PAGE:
Chart #6

Today's release of June housing starts was disappointing (+1273K vs +1320K), but as Chart #6 shows, starts can be very volatile from month to month. Strong sentiment readings from builders suggests we haven't yet seen the peak in housing construction, but for the time being housing is not going gangbusters.

Chart #7

Architecture billings have been in positive (increasing) territory for quite some time now, and that points to increased construction spending for the next 9-12 months, according to the AIA. But compared to past cycles, it's hard to see anything like a boom underway.

Chart #8

Chart #8 compares industrial production in the U.S. to that of the Eurozone. Production is rising, but not by much compared to prior peaks. 

Chart #9

If conditions in the U.S. were booming, not only would you expect to see much higher interest rates, you would also expect to see a very strong dollar. However, as Chart #9 shows, the dollar today is only modestly higher than its long-term average vis a vis other currencies.

Chart #10

In past cycles, a strong dollar has tended to correspond to weak commodity prices (note that the dollar is plotted on an inverted scale in Chart #10) and vice versa. But: although the dollar today is a lot stronger than it was 5 years ago, commodity prices are roughly unchanged compared to 2013. That's good news for emerging market economies, since they are particularly sensitive to commodity prices. They are also sensitive to competing returns in the U.S. and other developed economies. Despite the relative strong dollar, it remains the case that real returns in developed economies are still unusually low, and commodity prices are still historically high. So recent concerns about emerging market economies are likely overblown. Look for some recovery from recently-depressed levels.

Chart #11

In the final analysis, the biggest concern these days is the potential fallout from escalating tariff wars. To give Trump the benefit of the doubt—which not many are willing to do these days—his ultimate objective is to lower all tariff and non-tariff barriers, and he believes this can be accomplished only by a demonstrated willingness to do the opposite: Trump is playing a game of "tariff chicken." Chart #11 shows facts that he arguably believes bolster his strategy. In the past 12 months, the US has imported about $525 billion of Chinese goods, while at the same time exporting to China only $135 billion. China is selling almost four times more "stuff" to us than we are selling to them. So, the thinking goes, if both countries jack up tariff rates to prohibitive levels, the Chinese have much more to lose than we do, particularly since our economy is still half again as big as China's. At some point the Chinese will wave the white flag, we'll all agree to reduce or eliminate tariffs and intellectual property right theft, and sweetness and light will return to international trade relations.

We can't rule out a successful end to today's tariff wars, but neither can we be confident that they will inexorably lead to a repeat of the Smoot-Hawley tariff wars which in turn led to the Great Depression. I continue to believe that tariffs are so universally understood to be bad and even stupid that eventually our leaders will do the right thing and make trade freer and fairer. Why bet against what would be a win-win for all parties? (Zero tariffs are an economist's dream, since by facilitating free trade they would be a boon to all countries.) So I remain optimistic, but there is ample reason for many to remain cautious and concerned.

And that is another reason why interest rates remain so low and the U.S. economy appears to be reluctant to take off for points north of 4%.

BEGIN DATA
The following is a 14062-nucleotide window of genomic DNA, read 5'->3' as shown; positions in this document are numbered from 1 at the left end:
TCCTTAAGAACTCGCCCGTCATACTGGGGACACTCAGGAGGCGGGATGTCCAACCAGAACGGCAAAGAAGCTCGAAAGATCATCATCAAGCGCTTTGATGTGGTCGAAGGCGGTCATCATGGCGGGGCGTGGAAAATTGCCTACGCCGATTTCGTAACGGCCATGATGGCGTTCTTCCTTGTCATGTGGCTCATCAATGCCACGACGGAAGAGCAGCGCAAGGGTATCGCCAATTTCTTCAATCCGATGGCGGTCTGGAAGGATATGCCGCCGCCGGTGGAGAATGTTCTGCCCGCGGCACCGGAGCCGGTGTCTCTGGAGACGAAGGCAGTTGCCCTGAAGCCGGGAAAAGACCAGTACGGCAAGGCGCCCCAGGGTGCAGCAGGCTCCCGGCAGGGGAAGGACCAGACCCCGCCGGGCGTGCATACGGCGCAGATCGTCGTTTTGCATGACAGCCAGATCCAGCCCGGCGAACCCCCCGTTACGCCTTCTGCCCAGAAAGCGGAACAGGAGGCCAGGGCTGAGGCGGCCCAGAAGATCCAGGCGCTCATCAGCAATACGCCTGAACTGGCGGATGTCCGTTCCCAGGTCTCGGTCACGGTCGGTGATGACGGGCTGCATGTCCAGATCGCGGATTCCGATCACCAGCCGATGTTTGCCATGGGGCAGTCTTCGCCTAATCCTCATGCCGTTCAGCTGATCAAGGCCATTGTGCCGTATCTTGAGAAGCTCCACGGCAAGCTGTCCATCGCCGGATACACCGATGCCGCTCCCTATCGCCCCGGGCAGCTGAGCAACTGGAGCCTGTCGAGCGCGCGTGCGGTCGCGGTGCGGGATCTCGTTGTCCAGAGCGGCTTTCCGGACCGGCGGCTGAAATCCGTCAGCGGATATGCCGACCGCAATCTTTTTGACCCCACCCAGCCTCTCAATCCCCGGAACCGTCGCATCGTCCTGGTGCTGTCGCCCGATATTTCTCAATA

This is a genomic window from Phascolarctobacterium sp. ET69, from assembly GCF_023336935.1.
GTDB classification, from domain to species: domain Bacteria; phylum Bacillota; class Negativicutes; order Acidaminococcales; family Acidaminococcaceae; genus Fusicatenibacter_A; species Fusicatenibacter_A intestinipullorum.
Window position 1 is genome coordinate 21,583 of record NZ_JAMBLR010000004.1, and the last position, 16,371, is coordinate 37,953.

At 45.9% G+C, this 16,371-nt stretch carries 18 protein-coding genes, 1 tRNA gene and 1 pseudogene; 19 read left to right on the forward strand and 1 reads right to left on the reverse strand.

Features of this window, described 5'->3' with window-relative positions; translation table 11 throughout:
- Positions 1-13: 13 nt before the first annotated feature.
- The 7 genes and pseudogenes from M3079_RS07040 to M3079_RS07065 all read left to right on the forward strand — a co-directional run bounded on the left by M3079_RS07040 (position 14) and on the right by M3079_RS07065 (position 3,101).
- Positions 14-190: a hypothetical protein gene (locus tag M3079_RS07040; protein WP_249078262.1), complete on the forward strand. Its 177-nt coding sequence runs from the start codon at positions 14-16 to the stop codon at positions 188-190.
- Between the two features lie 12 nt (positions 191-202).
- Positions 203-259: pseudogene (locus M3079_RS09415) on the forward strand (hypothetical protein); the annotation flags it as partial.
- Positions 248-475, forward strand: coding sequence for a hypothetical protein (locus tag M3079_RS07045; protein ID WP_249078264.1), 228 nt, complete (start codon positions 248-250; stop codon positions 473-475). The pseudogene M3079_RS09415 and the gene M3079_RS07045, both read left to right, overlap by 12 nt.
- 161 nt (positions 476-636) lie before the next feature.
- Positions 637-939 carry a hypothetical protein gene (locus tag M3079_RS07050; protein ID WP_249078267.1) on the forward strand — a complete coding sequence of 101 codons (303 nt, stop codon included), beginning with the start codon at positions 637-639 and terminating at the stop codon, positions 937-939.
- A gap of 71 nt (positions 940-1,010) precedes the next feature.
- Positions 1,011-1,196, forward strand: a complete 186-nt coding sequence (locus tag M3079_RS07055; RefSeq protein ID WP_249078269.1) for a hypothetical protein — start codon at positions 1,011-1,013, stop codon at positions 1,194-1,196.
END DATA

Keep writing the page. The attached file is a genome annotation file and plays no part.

steve said...

Well Scott I agree with everything you wrote EXCEPT re trade. DT is nothing but intransigent and this game of chicken is so inanely stupid as to defy description. If he slaps tariffs on cars imported from EU the poop is gonna hit the fan-finally and he could very well jeopardize the Nov elections. I maintain that DT is an innately supercilious, obtuse man who cannot stand criticism and he won't budge on trade. Expect serious fireworks in the near term-not to mention Mueller investigation which either must show their hand very soon or wait after elections.
The next 8-12 weeks will be critical for the markets.

NormanB said...

I don't understand the references to emerging economies. How can I benefit from that? Further I can't believe their economic data nor what they say their company earnings are (including
China) so except on a trading basis I'll have nothing to to with them. Thanks for all the other analysis, though.

ckhajavi said...

Scott - the gap between us equities and emerging market equities hasn’t been this wide for a very long time - I agree now is the time to purchase emerging markets - eem makes sense - thanks for your post

WealthMony said...

I'm not sure I disagree with the president's policies, but his dag blame rhetoric upsets me. Does he have to speak out about his own personal opinion about everything? I think it could be his tongue that is holding back the economic growth we might have otherwise seen as a result of his tax policy and shaving of regulations. How could that be? Uncertainty. Investors don't know what to expect. They worry that a trade war will develop.

Granted, we are probably late in the business cycle (but perhaps not) and higher growth is hard to come by, but the fiscal policy changes made by this administration plus deregulation should cause this economy to surge. Okay, it has picked up a little but 2.9% is only a nudge.

Here's hoping that the president's plan (if there is one) comes to production very soon, as in 2018. People are better off, but only marginally so, so I'm concerned there could be a move to the left and that would not be good.

Scott Grannis said...

Re Trump's mouth: I was an early and fervent opponent of Trump, but with time I have learned that what he says is far less important than what he actually does. What he has accomplished so far is really impressive, if you ignore all the tweets and the blabber. The only real mistakes he's made are with tariffs, which hurt our consumers. But he could be forgiven these mistakes if the end result is freer and fairer trade, which I believe is his true, long-term objective. Watch what he does, not what he says.

NormanB said...

Trump has taken on the issues that needed to be addressed and got the ball rolling on all of them. Good for him. Too bad he's such an a-h. I can't stand his self-aggrandizing nor the repeating of his points at the end of each exclamation.